Beijing on the SeinePosted: May 31, 2014
For City Journal, Theodore Dalrymple writes: The French newspaper, Libération, which began as a Maoist publication, waxed indignant recently about Chinese police working alongside French cops in Paris. The article began by reminding readers about a 1974 film, The Chinese in Paris, in which Mao’s army occupied the city, and the army commander, Pou-Yen, set up his headquarters in the Galeries Lafayette. What, asks Libération, are these policemen, who in their own country act as enforcers of a totalitarian dictatorship, doing in the pays des droits de l’homme—“the country of the rights of man,” as the French, with more patriotism than historical accuracy, sometimes call their homeland?
[Check out Dalrymple’s book: “Our Culture, What’s Left of It: The Mandarins and the Masses” at Amazon.com]
About 1.5 million Chinese tourists visit Paris each year. The French government hopes to double or triple that number soon. For the moment, at least, most of the tourists pay with cash, which makes them inviting targets for robbers. About 120 bags are snatched daily at the pyramid in the courtyard of the Louvre, many—if not most—from Chinese. And the Louvre is only one place they visit.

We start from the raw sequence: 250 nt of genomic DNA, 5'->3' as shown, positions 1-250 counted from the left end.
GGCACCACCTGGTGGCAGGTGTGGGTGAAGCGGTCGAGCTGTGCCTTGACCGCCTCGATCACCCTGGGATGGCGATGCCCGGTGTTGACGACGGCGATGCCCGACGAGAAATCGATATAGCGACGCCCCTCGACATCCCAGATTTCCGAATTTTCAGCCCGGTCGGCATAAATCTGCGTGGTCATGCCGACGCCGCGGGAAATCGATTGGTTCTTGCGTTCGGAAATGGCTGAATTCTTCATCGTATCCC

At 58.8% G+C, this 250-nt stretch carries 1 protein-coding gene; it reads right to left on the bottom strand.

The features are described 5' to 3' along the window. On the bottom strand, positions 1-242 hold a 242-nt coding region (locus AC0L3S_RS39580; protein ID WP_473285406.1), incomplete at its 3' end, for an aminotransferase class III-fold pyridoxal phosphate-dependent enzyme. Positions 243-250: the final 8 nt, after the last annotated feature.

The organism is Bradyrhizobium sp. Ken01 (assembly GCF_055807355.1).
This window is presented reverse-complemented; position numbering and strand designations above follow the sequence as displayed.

French-speaking Chinese police work alongside their French counterparts, according to the official explanation, so that Chinese victims of street crimes can explain what has happened to them. “These policemen act as a deterrent to thieves,” said an unnamed French source, “and are reassuring for Chinese travellers since they speak their language. They could, for example, advise them to conceal their telephones when they are visible.” And there are, after all, British, Dutch, and Romanian police seconded to Paris as well.
This argument does not convince Marie Holzman, president of an organization called China Solidarity. She thinks that the Chinese police are more likely to regard tourists as potential violators of Chinese law than as victims of French crime, and therefore to spy on them…(read more)
Theodore Dalrymple is a contributing editor of City Journal, the Dietrich Weismann Fellow at the Manhattan Institute, and the author of many books, including “Our Culture, What’s Left of It: The Mandarins and the Masses”